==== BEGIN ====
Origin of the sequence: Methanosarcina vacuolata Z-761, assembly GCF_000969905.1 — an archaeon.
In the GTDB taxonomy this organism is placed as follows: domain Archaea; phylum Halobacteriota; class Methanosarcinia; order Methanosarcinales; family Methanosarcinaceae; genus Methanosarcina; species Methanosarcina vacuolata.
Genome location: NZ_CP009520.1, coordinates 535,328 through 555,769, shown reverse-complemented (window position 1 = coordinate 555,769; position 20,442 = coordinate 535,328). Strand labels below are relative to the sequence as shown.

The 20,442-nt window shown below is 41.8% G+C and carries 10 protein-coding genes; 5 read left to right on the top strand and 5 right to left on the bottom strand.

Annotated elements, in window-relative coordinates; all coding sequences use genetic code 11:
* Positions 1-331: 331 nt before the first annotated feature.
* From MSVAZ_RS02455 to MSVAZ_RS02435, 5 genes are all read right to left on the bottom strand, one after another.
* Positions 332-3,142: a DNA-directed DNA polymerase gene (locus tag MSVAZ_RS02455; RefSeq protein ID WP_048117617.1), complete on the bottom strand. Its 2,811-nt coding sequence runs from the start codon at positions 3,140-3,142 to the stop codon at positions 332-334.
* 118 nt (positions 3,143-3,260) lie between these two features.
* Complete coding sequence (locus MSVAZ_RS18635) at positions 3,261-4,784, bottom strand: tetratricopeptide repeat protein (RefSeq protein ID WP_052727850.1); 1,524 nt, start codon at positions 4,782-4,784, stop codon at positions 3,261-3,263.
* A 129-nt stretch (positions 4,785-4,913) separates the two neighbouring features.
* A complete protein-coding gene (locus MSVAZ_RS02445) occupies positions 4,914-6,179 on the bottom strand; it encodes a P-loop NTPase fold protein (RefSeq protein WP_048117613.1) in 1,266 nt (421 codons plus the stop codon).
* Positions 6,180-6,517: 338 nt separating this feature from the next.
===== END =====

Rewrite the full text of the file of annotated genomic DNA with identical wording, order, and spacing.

Origin of the sequence: Methanosarcina vacuolata Z-761, assembly GCF_000969905.1 — an archaeon.
In the GTDB taxonomy this organism is placed as follows: domain Archaea; phylum Halobacteriota; class Methanosarcinia; order Methanosarcinales; family Methanosarcinaceae; genus Methanosarcina; species Methanosarcina vacuolata.
Genome location: NZ_CP009520.1, coordinates 535,328 through 555,769, shown reverse-complemented (window position 1 = coordinate 555,769; position 20,442 = coordinate 535,328). Strand labels below are relative to the sequence as shown.

The 20,442-nt window shown below is 41.8% G+C and carries 10 protein-coding genes; 5 read left to right on the top strand and 5 right to left on the bottom strand.

Annotated elements, in window-relative coordinates; all coding sequences use genetic code 11:
* Positions 1-331: 331 nt before the first annotated feature.
* From MSVAZ_RS02455 to MSVAZ_RS02435, 5 genes are all read right to left on the bottom strand, one after another.
* Positions 332-3,142: a DNA-directed DNA polymerase gene (locus tag MSVAZ_RS02455; RefSeq protein ID WP_048117617.1), complete on the bottom strand. Its 2,811-nt coding sequence runs from the start codon at positions 3,140-3,142 to the stop codon at positions 332-334.
* 118 nt (positions 3,143-3,260) lie between these two features.
* Complete coding sequence (locus MSVAZ_RS18635) at positions 3,261-4,784, bottom strand: tetratricopeptide repeat protein (RefSeq protein ID WP_052727850.1); 1,524 nt, start codon at positions 4,782-4,784, stop codon at positions 3,261-3,263.
* A 129-nt stretch (positions 4,785-4,913) separates the two neighbouring features.
* A complete protein-coding gene (locus MSVAZ_RS02445) occupies positions 4,914-6,179 on the bottom strand; it encodes a P-loop NTPase fold protein (RefSeq protein WP_048117613.1) in 1,266 nt (421 codons plus the stop codon).
* Positions 6,180-6,517: 338 nt separating this feature from the next.